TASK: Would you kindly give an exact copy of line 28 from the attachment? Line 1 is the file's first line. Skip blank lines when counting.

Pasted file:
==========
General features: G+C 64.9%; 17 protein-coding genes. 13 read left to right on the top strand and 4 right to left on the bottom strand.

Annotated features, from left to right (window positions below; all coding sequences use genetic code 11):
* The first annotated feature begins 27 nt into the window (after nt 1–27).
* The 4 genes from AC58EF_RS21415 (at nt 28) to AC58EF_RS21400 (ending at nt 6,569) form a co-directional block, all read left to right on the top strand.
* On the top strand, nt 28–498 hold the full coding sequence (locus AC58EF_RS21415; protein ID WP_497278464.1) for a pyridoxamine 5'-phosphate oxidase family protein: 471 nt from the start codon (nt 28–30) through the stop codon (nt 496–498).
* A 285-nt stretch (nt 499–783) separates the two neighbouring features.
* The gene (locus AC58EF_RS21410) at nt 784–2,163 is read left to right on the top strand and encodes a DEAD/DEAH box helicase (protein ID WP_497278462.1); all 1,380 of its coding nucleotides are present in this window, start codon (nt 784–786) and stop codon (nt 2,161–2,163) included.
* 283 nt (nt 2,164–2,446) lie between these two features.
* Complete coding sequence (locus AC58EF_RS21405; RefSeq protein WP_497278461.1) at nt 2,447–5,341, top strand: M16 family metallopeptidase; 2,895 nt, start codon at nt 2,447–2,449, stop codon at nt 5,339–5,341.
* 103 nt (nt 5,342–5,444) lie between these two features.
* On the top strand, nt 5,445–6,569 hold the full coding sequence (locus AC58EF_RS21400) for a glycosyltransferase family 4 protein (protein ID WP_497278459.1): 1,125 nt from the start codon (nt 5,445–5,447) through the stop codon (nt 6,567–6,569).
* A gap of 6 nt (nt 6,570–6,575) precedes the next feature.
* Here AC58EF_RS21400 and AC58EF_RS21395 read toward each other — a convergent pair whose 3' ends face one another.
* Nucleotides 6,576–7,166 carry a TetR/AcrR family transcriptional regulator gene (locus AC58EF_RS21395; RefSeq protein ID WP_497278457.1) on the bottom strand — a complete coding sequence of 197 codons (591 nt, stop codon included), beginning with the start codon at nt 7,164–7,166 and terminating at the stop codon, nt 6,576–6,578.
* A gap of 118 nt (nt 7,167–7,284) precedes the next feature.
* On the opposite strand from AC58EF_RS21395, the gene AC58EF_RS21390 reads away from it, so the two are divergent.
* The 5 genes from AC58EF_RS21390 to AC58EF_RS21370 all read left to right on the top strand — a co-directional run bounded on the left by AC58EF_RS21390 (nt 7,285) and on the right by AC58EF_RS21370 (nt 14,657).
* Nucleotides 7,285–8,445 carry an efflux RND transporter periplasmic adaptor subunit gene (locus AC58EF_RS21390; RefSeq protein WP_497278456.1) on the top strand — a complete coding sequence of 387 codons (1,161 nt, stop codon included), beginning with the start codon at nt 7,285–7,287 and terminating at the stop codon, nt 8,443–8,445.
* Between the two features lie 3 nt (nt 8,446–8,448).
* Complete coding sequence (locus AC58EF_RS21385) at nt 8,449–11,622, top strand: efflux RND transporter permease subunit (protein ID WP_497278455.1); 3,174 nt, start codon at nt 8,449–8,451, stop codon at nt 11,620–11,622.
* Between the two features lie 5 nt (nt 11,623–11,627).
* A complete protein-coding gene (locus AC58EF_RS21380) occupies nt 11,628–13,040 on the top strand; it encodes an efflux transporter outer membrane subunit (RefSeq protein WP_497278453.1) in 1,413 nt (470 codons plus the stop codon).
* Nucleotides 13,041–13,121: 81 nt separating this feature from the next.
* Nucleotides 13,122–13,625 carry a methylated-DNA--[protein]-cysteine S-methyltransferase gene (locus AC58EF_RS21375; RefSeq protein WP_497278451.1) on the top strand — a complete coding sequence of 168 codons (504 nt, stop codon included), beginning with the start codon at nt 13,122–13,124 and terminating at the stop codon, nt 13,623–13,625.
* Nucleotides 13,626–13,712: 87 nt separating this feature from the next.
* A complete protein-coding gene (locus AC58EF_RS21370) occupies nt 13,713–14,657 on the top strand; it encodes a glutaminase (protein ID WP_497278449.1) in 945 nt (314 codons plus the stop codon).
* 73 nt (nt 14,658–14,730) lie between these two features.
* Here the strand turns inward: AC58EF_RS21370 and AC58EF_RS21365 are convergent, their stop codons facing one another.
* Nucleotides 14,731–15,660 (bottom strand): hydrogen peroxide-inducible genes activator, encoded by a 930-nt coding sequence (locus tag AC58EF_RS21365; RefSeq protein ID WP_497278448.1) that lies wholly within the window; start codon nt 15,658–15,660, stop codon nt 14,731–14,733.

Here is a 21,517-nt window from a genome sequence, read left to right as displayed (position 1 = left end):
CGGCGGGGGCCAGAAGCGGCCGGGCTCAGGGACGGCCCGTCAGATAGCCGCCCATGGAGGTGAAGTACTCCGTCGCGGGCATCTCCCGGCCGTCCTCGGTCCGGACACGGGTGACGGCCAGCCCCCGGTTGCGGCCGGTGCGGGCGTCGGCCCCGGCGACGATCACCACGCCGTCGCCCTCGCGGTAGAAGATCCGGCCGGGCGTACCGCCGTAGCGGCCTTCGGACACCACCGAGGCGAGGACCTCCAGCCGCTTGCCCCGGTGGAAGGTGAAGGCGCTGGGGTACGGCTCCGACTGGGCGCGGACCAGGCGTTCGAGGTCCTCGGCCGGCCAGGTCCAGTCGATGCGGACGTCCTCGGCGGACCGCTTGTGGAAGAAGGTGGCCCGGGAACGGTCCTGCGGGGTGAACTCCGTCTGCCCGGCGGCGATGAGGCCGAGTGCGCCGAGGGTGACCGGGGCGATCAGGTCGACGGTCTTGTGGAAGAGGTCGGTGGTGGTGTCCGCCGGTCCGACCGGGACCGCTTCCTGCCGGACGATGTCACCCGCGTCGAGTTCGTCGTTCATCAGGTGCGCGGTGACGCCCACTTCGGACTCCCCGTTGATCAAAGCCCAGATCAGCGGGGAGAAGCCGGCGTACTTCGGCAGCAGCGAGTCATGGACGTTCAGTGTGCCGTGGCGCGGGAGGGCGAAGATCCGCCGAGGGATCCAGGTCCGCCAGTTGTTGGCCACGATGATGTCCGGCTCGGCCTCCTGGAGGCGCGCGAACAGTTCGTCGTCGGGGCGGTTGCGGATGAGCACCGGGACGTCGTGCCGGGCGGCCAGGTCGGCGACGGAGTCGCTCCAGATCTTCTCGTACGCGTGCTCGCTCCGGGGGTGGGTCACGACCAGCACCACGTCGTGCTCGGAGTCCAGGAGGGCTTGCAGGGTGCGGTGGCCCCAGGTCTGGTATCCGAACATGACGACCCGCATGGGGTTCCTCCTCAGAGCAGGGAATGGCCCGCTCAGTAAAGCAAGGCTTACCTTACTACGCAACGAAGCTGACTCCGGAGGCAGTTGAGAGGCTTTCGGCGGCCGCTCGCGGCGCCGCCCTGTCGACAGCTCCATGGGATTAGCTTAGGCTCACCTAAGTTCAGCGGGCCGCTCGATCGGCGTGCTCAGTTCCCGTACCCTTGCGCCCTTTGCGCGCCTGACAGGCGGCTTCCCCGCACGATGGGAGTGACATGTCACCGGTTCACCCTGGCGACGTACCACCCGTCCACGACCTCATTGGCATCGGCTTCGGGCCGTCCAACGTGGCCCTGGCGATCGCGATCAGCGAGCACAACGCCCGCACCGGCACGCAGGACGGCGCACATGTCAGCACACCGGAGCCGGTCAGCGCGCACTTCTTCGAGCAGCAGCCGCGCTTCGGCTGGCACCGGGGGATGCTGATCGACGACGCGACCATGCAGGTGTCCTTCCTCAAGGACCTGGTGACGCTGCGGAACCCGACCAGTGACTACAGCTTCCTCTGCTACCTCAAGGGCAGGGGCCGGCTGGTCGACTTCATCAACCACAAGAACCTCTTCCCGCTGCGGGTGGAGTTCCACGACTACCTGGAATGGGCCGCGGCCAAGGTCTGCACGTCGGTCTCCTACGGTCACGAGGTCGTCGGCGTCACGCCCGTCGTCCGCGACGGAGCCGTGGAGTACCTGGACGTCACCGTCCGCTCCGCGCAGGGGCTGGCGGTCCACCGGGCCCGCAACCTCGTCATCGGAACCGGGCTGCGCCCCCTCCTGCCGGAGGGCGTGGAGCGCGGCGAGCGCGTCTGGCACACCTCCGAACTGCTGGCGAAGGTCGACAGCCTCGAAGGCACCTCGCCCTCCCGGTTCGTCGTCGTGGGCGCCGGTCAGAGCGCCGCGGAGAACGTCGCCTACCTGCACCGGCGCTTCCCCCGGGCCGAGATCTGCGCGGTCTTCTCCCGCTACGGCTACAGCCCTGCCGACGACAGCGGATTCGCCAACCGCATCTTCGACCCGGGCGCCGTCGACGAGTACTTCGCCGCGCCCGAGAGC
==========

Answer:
* Here the strand turns inward: AC58EF_RS21370 and AC58EF_RS21365 are convergent, their stop codons facing one another.